Bishop gives credit to an offensive line that is giving him plenty of room to run. Emmett Smith (RT), Dominic Revetta (RG), Adam Vadell (C), Isaac Schrantz (LG) and Cody Polk (LT) have been dominant this season, even when teams are keying on Bishop.

“I’ll be in games and I’ll hear, ‘Watch No. 28,’ but the line is doing such a great job I don’t have to worry about it,” Bishop said.

“I think it’s a combination of the offensive line’s work ethic and as well as his,” McHale said. “The O-Line has worked hard in the offseason.”

McHale credits assistant coach Steve Clarke’s work with the line in picking up the Colonels’ zone blocking scheme.

“They’ll send the house and those kids will zone block and pick ’em up where other lines would get blown up,” McHale said. “They’re picking all that up and it gets frustrating for defenses because they’re trying to disrupt your running game.”

Bishop also believes he’s gotten better at reading those blocks.

“My first year we put in a lot of zone [blocking] and I really didn’t understand it as well,” he said. “This year it is our bread and butter. It works great.

“The line is getting a great push compared to the past. Towards the end of last year, we were getting better holes, but this year it has been phenomenal.”

Bishop and McHale also say the wide receivers are doing an outstanding job blocking downfield, which allows for the long touchdown runs. Bishop has four touchdown runs of 31 yards or longer.

He’s hardly had a chance to catch his breath after those long gains.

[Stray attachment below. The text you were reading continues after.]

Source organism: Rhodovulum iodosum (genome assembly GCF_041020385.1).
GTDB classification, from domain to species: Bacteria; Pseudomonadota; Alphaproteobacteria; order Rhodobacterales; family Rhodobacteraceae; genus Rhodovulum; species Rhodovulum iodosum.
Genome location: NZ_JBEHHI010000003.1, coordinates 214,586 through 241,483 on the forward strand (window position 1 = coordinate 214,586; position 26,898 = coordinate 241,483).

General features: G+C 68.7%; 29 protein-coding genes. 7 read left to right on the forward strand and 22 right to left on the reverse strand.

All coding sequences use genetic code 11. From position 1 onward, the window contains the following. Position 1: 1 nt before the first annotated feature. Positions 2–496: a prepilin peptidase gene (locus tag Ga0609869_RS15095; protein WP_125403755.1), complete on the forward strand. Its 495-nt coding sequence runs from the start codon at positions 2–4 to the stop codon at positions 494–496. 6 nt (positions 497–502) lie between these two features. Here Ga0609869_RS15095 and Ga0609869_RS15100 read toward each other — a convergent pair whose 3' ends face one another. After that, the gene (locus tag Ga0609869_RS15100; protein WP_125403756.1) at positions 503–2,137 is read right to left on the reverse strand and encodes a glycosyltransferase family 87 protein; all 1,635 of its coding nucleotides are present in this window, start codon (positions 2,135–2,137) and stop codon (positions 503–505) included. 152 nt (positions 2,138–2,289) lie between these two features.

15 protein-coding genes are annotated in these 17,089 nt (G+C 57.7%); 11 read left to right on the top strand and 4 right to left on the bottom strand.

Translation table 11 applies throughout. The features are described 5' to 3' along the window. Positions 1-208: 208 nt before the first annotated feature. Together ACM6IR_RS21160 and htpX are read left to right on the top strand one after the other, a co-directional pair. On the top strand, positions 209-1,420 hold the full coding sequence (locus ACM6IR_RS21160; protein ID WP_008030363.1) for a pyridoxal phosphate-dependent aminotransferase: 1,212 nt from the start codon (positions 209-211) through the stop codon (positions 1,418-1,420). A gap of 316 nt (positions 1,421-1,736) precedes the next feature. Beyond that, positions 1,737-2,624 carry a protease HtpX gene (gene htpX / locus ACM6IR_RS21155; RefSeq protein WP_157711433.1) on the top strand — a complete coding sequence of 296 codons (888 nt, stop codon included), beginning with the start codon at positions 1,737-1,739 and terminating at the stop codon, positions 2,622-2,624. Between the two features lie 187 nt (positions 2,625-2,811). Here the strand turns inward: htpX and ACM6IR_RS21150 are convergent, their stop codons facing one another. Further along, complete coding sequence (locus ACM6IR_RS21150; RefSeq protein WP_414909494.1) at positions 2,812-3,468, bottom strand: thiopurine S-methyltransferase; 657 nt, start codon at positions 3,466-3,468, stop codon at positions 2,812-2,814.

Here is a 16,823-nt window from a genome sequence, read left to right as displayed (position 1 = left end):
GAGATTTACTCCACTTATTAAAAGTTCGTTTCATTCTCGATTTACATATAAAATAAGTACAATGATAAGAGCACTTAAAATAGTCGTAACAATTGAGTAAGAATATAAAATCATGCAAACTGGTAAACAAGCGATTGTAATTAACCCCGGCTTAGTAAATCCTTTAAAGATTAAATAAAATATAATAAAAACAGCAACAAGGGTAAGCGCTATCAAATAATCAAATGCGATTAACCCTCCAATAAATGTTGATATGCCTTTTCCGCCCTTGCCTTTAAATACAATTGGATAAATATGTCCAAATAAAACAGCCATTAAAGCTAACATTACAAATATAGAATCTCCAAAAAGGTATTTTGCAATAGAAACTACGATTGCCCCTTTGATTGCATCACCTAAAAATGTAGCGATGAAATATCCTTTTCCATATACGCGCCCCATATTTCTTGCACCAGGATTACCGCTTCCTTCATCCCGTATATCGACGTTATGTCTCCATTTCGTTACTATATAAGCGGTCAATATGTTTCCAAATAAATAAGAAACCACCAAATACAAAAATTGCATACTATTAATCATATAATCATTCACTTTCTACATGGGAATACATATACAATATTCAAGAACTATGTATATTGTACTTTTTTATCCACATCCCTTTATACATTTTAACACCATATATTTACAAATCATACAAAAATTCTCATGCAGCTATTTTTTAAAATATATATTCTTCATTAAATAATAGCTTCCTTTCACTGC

Like so many of his teammates, Bishop rarely comes off the field. He also plays linebacker on defense and returns kicks on special teams.

“He’s doing it all,” said McHale, who will rest Bishop on defense when he can. “He’s playing almost every snap in the game.”

Bishop doesn’t mind and says he rarely gets tired.

“I feel a lot quicker and a lot stronger,” he said. “I feel healthier, too. … I feel like I’m in better shape than I’ve ever been in.”

And he wants to keep carrying the ball as often as he can.

If he does, he may shatter some school records.

According to the online school record book, Bishop is already fifth on the career rushing chart with 2,119 yards. He is on pace this season to break Clayton Hartman’s career rushing mark of 3,024 yards and with 24 career touchdowns he’s on pace to break the school mark of 32 set by Hartman, Jim Barton and Jerry Combs.

Brock Lockhart’s single-season records of 2,016 rushing yards and 21 touchdowns also are not out of the realm of possibility.

Bishop prefers not to listen to talk of records.

“I try not to,” he said. “Coach or some teammates will bring it up, but I don’t like talking about it. I’s almost like a jinx. It’s a curse and I feel like if we don’t talk about it and just keep doing what we’re supposed to do then it will come.”

Bishop, an honor student, hopes a college football career is in his future. He’s received some feelers from Division I-AA and Division II teams.

McHale believes Bishop can play at the next level. The former college coach sees a little bit in Bishop in what he saw in his most famous recruit — Brett Favre at Southern Mississippi.

“He had fun and he enjoyed it,” McHale said of Favre’s enthusiasm from high school and beyond. “I think this boy enjoys football, too. He enjoys the physical part of it and he enjoys watching film and looking at people.”

Bishop says he can’t wait for another opportunity to tote the ball Friday.

“It’s fun,” said the big fan of Steelers back Le’Veon Bell. “The line is doing great. I couldn’t be more happy.”